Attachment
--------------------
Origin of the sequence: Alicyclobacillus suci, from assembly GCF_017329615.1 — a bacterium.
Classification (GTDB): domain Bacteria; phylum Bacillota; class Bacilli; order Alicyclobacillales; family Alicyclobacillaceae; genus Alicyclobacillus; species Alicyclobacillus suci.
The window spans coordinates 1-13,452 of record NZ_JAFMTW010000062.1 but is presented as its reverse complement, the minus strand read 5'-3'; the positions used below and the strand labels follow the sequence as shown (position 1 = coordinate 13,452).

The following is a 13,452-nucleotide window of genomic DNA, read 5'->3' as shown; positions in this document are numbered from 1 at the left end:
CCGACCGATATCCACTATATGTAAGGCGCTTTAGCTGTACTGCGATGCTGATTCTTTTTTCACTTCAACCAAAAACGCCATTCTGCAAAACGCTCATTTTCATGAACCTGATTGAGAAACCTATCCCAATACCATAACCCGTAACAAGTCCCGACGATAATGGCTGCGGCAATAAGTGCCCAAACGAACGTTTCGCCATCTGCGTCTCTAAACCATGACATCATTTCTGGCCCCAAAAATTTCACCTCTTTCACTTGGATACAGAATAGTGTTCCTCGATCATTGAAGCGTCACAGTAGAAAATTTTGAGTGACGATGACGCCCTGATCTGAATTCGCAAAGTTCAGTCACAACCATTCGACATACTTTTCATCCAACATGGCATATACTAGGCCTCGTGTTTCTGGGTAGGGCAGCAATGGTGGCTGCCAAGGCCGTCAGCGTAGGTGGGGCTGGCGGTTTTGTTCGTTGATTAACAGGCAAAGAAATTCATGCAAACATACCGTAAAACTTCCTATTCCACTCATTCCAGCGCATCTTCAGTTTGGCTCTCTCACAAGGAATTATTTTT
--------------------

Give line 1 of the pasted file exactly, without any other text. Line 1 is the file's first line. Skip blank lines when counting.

Origin of the sequence: Alicyclobacillus suci, from assembly GCF_017329615.1 — a bacterium.